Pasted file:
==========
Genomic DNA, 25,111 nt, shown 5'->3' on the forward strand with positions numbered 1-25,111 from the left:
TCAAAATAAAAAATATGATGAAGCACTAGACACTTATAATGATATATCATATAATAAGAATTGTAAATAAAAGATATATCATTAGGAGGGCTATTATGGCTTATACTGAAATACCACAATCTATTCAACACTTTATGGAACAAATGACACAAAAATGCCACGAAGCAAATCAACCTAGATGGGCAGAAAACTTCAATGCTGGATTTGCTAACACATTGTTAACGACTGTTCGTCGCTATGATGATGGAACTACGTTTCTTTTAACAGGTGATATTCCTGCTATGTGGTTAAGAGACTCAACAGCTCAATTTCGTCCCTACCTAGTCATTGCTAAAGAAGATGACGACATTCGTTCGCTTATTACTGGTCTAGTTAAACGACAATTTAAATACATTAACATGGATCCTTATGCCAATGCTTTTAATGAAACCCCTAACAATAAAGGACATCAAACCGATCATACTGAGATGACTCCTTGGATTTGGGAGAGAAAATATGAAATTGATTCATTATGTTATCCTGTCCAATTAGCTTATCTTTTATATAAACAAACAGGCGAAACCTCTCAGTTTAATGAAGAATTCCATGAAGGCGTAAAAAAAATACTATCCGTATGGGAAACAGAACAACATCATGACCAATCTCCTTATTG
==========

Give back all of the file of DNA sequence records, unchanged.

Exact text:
Genomic DNA, 25,111 nt, shown 5'->3' on the forward strand with positions numbered 1-25,111 from the left:
TCAAAATAAAAAATATGATGAAGCACTAGACACTTATAATGATATATCATATAATAAGAATTGTAAATAAAAGATATATCATTAGGAGGGCTATTATGGCTTATACTGAAATACCACAATCTATTCAACACTTTATGGAACAAATGACACAAAAATGCCACGAAGCAAATCAACCTAGATGGGCAGAAAACTTCAATGCTGGATTTGCTAACACATTGTTAACGACTGTTCGTCGCTATGATGATGGAACTACGTTTCTTTTAACAGGTGATATTCCTGCTATGTGGTTAAGAGACTCAACAGCTCAATTTCGTCCCTACCTAGTCATTGCTAAAGAAGATGACGACATTCGTTCGCTTATTACTGGTCTAGTTAAACGACAATTTAAATACATTAACATGGATCCTTATGCCAATGCTTTTAATGAAACCCCTAACAATAAAGGACATCAAACCGATCATACTGAGATGACTCCTTGGATTTGGGAGAGAAAATATGAAATTGATTCATTATGTTATCCTGTCCAATTAGCTTATCTTTTATATAAACAAACAGGCGAAACCTCTCAGTTTAATGAAGAATTCCATGAAGGCGTAAAAAAAATACTATCCGTATGGGAAACAGAACAACATCATGACCAATCTCCTTATTG